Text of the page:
Last updated: 20 Jan, 2021
Published on: 12 Jun, 2020
Caring for Neonatal kittens
As kitten seasons starts around September, rescue shelters and pounds are often flooded with kittens born to undesexed adult cats.
In 2020 alone, Hills Cat Rescue, one of our amazing member organisations, took in over 30 such kittens, most of whom, unfortunately, could not survive the weaning stage.
They recently applied for our PetRescue x Animals Australia emergency relief requesting a new incubator for foster carers caring for rescued neonatal kittens. We’re very lucky to have had a chance to help out this amazing group who were granted funds to purchase an incubator and save more kitten lives!
We got in touch with Colleen, who is part of the team, to gain some insights on neonatal kitten care:
What are some of the challenges that neonatal kittens face, particularly around winter?
Like any baby, the most important things for neonatal kittens are food, warmth and shelter. When kittens lose their mothers they are not able to provide for themselves. Neonatal kittens are not able to regulate their temperature and as such are very vulnerable to becoming cold very quickly. Kittens under two weeks of age require feeding every two hours and if they don’t have a mother they need a specialised formula to give them all the nutrients they need. Kittens are also vulnerable to disease, such as cat flu, if they are not getting immunity from their mother’s milk.
Can you explain briefly how this incubator can help the kittens in your care?
A kitten incubator will allow a constant warm temperature with set humidity to be provided to the kittens. It works in exactly the same way that a baby’s humidicrib works. It also allows for the distribution of nebulised medication to the kittens. Having a warm stable environment gives the kittens the opportunity to use their food for growth, not just keeping themselves warm.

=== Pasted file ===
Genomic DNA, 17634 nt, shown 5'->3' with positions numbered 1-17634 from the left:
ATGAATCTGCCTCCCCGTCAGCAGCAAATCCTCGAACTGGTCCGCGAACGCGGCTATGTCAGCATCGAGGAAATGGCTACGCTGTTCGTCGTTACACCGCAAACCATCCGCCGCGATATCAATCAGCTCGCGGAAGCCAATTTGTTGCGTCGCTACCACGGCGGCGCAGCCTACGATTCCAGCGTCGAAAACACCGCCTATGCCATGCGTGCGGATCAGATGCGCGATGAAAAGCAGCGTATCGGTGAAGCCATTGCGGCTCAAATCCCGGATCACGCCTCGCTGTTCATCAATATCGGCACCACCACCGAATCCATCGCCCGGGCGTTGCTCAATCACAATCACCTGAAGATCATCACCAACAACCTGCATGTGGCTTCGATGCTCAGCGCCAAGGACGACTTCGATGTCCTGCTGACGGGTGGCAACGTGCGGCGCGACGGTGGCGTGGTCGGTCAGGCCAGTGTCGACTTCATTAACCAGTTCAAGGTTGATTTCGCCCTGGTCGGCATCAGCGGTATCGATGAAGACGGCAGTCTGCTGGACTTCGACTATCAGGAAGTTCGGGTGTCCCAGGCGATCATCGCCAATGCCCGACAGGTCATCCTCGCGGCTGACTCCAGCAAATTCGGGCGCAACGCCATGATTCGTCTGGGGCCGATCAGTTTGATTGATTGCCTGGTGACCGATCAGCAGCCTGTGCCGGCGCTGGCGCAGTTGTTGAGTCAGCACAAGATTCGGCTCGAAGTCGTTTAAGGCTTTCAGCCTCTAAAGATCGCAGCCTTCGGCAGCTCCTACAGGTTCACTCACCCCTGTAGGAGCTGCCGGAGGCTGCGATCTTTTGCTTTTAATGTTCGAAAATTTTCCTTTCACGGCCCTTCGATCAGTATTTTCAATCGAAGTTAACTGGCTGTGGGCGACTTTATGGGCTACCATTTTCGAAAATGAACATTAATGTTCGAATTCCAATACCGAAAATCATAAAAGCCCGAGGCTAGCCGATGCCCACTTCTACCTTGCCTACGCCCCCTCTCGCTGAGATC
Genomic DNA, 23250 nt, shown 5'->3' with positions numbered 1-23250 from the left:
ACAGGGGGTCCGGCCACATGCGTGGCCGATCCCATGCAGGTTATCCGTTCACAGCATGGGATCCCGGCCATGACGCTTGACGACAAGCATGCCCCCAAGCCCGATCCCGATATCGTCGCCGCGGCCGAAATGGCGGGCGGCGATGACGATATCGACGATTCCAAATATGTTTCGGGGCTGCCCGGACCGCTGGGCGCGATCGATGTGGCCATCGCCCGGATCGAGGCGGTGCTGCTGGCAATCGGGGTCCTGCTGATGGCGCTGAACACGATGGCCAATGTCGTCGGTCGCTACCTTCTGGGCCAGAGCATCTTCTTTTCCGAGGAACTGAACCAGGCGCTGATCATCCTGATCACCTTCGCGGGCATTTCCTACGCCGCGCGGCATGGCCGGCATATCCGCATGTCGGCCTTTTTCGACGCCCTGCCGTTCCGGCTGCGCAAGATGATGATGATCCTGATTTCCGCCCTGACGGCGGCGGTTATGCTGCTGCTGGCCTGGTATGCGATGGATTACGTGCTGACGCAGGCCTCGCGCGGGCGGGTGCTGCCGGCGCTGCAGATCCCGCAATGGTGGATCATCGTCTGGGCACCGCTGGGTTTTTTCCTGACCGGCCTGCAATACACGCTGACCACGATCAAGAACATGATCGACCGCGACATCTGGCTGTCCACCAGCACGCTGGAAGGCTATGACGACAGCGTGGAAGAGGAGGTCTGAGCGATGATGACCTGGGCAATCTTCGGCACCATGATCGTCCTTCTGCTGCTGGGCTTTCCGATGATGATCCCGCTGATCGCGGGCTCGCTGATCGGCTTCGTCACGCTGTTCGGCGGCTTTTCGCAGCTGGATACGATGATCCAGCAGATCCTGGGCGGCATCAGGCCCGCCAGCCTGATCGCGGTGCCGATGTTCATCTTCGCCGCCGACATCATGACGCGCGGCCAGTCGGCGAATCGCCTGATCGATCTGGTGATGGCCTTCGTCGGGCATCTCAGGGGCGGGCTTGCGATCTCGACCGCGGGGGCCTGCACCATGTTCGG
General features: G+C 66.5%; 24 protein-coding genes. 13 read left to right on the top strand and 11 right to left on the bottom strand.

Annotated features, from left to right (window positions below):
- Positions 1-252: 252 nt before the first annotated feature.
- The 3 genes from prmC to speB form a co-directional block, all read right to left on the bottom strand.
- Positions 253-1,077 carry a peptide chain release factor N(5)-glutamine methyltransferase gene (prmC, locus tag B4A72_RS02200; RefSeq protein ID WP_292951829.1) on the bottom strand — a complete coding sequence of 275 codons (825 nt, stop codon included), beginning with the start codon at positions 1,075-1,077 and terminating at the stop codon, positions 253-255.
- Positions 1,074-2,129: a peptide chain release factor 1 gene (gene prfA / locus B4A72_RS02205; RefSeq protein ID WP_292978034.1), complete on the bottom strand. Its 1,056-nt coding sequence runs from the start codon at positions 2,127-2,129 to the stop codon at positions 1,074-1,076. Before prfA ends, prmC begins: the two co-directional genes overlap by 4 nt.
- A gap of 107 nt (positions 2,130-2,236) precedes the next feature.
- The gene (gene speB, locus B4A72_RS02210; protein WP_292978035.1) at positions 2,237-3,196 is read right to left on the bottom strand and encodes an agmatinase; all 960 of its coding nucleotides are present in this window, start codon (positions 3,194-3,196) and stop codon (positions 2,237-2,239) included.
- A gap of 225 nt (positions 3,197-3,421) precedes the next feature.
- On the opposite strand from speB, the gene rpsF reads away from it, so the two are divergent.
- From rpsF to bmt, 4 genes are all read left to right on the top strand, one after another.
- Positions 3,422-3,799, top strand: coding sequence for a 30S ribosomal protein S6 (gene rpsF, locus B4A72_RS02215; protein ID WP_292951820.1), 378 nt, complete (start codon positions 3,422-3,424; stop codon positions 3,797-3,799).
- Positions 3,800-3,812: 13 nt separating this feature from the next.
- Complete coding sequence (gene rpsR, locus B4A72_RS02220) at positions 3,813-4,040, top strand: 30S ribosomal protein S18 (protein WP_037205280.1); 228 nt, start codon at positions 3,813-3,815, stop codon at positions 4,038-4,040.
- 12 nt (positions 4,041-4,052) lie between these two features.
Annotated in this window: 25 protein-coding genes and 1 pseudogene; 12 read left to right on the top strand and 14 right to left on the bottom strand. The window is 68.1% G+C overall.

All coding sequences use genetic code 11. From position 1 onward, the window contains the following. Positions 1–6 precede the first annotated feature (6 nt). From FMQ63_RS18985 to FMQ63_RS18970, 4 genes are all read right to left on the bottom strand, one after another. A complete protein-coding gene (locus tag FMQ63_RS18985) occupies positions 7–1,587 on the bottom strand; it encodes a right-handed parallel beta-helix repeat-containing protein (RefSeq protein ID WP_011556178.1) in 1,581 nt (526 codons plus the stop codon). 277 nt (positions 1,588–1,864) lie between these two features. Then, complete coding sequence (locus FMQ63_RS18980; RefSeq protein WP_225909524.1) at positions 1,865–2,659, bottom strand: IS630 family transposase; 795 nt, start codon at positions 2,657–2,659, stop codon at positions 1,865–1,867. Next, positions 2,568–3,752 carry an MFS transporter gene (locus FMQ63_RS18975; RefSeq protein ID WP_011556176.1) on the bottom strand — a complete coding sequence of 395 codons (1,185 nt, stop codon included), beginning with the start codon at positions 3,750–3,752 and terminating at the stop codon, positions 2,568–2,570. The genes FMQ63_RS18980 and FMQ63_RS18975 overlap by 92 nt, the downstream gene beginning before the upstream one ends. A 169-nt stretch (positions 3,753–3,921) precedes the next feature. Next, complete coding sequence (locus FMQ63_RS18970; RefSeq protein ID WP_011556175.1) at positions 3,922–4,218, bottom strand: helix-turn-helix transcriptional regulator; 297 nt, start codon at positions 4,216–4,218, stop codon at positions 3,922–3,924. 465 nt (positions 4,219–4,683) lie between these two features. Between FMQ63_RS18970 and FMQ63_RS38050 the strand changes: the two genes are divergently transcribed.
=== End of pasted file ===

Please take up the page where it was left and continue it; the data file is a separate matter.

What are the alternatives to an incubator and how are your foster carers currently caring for neonatal kittens?
Heat packs, heat lamps, hot water bottles and blankets are the alternatives for keeping a neonatal kitten warm. It is a challenge to keep them at the right temperature because none of these methods provide a consistent heat source. Our foster carers put the kittens on feeding, toileting, and medication (if needed) using special kitten feeding alternatives. Once they open their eyes we socialise them and teach them to be kittens, including eating solid food and using the litter tray. And when they are over eight weeks old and weigh over 1.2kg we have them desexed to stop the breeding cycle and then we pick them their perfect furever home.
You can also reach out and help Hills Cats Rescue save more lives by directly donating to their amazing cause!